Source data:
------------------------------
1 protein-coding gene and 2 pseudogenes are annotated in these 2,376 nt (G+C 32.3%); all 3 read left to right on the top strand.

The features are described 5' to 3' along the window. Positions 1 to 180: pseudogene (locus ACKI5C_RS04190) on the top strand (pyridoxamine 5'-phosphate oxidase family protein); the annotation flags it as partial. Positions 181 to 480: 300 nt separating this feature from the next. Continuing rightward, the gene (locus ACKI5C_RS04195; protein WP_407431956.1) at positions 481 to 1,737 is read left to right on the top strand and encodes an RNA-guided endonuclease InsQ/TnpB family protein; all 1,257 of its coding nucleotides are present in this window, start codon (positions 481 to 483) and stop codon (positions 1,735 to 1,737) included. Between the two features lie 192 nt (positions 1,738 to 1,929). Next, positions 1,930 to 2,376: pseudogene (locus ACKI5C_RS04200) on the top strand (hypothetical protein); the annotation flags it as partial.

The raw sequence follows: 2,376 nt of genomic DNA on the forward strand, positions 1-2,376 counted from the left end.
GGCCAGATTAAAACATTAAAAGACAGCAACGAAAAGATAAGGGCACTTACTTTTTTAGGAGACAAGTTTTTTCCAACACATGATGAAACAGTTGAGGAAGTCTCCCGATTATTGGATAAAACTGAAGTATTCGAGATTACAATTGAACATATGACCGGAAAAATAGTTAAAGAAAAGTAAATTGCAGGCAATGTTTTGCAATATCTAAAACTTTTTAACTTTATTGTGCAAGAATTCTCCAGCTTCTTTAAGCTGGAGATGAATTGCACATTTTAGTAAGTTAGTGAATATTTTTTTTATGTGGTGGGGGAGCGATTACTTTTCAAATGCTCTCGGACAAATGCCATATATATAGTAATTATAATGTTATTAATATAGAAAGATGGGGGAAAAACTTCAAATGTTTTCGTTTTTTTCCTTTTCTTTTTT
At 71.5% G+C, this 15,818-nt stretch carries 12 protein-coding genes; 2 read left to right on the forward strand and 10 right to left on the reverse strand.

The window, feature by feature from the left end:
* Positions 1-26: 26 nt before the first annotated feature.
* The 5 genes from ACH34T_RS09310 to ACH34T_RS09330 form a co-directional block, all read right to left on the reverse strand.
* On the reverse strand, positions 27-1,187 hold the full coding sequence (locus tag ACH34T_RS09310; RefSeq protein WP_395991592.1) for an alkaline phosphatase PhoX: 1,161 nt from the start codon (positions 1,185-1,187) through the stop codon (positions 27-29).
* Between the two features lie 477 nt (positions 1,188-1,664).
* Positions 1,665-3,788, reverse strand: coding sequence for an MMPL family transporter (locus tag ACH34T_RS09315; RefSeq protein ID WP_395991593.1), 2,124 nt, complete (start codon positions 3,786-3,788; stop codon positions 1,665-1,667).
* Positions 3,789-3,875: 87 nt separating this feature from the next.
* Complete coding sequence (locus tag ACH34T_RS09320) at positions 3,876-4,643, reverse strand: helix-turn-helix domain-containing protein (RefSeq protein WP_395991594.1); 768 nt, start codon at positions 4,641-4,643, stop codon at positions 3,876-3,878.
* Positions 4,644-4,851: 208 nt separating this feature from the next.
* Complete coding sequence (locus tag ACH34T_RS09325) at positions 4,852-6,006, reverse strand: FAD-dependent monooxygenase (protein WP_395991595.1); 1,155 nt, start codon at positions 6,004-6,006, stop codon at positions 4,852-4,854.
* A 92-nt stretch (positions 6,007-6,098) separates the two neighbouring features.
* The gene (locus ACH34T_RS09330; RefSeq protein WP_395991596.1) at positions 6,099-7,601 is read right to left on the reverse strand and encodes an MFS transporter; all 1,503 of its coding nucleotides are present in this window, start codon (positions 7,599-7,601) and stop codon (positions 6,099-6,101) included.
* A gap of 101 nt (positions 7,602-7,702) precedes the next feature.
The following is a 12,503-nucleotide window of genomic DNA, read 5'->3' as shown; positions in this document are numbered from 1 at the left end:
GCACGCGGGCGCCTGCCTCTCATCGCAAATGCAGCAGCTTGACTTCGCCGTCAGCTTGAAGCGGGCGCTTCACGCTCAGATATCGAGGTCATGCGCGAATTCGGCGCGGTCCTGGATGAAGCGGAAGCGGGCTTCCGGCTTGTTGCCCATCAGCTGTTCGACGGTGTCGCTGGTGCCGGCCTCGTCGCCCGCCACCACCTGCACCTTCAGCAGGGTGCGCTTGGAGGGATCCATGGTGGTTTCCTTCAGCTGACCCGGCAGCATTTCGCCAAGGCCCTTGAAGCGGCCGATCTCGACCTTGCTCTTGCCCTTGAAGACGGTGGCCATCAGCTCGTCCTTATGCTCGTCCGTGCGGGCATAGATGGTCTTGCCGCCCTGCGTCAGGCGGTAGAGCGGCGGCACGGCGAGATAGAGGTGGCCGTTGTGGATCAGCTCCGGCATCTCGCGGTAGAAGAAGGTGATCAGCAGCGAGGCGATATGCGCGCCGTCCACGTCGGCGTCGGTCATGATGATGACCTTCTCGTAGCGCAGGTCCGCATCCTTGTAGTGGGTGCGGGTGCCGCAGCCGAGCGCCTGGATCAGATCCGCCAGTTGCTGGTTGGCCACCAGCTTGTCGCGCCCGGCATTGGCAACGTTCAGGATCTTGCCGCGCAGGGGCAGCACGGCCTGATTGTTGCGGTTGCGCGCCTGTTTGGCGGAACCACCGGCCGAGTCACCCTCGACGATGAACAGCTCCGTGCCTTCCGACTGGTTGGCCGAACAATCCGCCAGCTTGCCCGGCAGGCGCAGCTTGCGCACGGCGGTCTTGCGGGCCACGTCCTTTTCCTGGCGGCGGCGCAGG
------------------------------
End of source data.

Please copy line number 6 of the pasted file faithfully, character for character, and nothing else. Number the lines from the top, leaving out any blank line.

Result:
The window, feature by feature from the left end: